During the reception, Donald P. Levy, Director of the Siena College Research Institute and Co-Director of the National Assessment for Service and Community Engagement (NASCE), announced that Siena College Research Institute would partner with the Swearer Center for the administration and ongoing development of the NASCE. The institutional assessment measures how well participating colleges and universities fulfill their missions as they relate to service and community engagement was co-founded by Levy and Johnson at Siena.

“After working with Dr. Johnson for nearly a decade to develop and grow the National Assessment of Service and Community Engagement, we, at the Siena College Research Institute, are thrilled to move forward in partnership with the Swearer Center for Public Service and Brown University,” Levy said. “We look forward to our next steps and hope to truly make a difference in the communities our participating institutions serve across the United States.”

Similar to the Carnegie Classification, by becoming an NASCE partner, the Swearer Center will have access to all data from past and future administrations for research use, partner in development of the next version(s) of the study, and build events, research projects, and other field building activities out of the study. The survey has been conducted on more than 85 campuses to date, including Brown University which participated in Fall 2016 and offered the survey to 4,800 undergraduate students.

Valerie Holton, Executive Editor of the CUMU-published Metropolitan Universities journal, announced that the Swearer Center will succeed NERCHE in managing the Ernest A. Lynton Award for the Scholarship of Engagement for Early Career Faculty. The annual national award, named after scholarly engagement pioneer Dr. Ernest A. Lynton, recognizes a faculty member who connects his or her teaching, research, and service to community engagement.

“CUMU, NERCHE, and others have been greatly influenced and encouraged by Ernest Lynton’s wisdom and expertise,” Holton said. “The Lynton Award and the journal are a partnership – each year we invite the recipient to submit a manuscript relating to their engagement work. Their presence at the annual CUMU conference affirms the mission of the organization and encourages members to continue pursuing innovative practices in teaching, learning, research and partnerships.”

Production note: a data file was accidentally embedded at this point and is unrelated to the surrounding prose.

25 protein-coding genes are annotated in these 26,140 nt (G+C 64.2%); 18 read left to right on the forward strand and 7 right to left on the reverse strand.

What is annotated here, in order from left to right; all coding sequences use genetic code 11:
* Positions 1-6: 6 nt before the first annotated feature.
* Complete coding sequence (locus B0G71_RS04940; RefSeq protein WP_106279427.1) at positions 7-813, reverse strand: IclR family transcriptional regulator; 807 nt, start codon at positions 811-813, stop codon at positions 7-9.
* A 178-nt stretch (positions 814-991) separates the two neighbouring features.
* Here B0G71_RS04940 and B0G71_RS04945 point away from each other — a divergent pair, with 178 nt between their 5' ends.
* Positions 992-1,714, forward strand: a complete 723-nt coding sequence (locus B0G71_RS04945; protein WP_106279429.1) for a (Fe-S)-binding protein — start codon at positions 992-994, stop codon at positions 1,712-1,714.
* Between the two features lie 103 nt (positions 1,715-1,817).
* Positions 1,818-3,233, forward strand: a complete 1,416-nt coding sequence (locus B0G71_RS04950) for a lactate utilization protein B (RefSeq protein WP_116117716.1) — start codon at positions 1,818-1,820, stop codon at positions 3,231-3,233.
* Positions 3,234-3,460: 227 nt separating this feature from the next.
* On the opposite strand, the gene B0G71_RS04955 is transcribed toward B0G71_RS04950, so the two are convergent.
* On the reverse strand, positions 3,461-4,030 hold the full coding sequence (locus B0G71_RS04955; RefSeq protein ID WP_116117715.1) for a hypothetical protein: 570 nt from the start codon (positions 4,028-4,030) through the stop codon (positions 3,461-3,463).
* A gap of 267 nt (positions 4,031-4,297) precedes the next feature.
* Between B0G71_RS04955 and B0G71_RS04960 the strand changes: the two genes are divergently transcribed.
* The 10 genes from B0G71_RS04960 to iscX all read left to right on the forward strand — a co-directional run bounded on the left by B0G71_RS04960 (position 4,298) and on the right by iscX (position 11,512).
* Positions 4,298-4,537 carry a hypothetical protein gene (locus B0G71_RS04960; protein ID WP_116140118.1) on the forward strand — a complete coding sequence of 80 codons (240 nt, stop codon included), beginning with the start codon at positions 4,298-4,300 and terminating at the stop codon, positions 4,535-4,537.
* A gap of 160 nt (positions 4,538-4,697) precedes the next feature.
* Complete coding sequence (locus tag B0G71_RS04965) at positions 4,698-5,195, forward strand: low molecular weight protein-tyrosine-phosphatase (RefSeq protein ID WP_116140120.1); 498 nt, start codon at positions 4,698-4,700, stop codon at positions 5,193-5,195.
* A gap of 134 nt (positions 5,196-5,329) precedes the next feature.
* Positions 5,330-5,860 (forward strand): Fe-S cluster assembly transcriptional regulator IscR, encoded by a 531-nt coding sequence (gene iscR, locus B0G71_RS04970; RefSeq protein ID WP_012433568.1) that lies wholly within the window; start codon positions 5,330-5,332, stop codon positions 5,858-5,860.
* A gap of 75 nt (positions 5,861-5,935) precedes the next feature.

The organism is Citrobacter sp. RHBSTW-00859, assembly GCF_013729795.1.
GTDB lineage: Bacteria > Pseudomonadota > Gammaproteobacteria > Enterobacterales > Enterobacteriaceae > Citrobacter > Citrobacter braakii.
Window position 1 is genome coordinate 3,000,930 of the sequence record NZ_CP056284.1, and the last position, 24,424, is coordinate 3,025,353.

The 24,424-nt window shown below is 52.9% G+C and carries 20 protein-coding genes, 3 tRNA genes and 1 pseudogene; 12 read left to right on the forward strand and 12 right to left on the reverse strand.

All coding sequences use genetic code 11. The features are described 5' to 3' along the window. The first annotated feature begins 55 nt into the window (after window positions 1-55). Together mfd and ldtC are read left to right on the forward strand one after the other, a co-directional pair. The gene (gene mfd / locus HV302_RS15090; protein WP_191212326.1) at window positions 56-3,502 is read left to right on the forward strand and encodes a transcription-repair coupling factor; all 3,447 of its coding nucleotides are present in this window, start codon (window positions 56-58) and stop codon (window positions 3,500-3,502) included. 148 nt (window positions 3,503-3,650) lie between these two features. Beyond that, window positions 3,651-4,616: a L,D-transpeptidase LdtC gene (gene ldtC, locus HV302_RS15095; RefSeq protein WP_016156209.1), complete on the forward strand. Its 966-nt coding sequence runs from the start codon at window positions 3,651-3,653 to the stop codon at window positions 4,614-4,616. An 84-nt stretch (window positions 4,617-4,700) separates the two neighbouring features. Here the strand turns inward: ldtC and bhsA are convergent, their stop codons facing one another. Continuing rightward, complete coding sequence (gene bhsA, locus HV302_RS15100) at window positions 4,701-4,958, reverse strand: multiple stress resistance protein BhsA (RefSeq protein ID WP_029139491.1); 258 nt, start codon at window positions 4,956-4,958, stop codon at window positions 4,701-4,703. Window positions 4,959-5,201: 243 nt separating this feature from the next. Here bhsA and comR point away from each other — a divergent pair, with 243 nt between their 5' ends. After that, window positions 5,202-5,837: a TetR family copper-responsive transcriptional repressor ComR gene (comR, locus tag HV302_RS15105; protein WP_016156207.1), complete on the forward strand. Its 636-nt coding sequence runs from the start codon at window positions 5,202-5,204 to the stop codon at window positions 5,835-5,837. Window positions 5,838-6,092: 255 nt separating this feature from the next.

“We look forward to continuing to honor Dr. Lynton and encourage early career faculty through this collaboration with the Swearer Center,” Holton added.

John Saltmarsh, who stepped out of his role as the director of NERCHE on Dec. 31, 2016 to focus on full-time teaching in the higher education doctoral program within the College of Education and Human Development (CEHD) at UMass Boston, is pleased to know that Brown will become the next home of the Carnegie Classification and the Lynton Award.

“It was a pleasure working with the Carnegie Foundation and with CUMU as a host and administrator in my role at NERCHE,” Saltmarsh said. “I have the utmost confidence that Brown’s Swearer Center, which is forging ahead in its mission to advance the field of community engagement, is the ideal successor for the Classification and the Lynton Award.”

Representatives from each of the Initiative partner organizations signed a certificate at the event, designating the formal establishment of the partnerships. Reception speakers included Brown administrators, President Christina Paxson, Dean of the College Maud Mandel, and Associate Dean of Engaged Scholarship and Swearer Center Director Mathew Johnson. Representatives and speakers from partner organizations included  Anthony S. Bryk, President of the Carnegie Foundation for the Advancement of Teaching, Donald Levy, Director of the National Assessment of Service and Community Engagement and Director of the the Siena College Research Institute, and Valerie Holton, Executive Editor of Metropolitan Universities.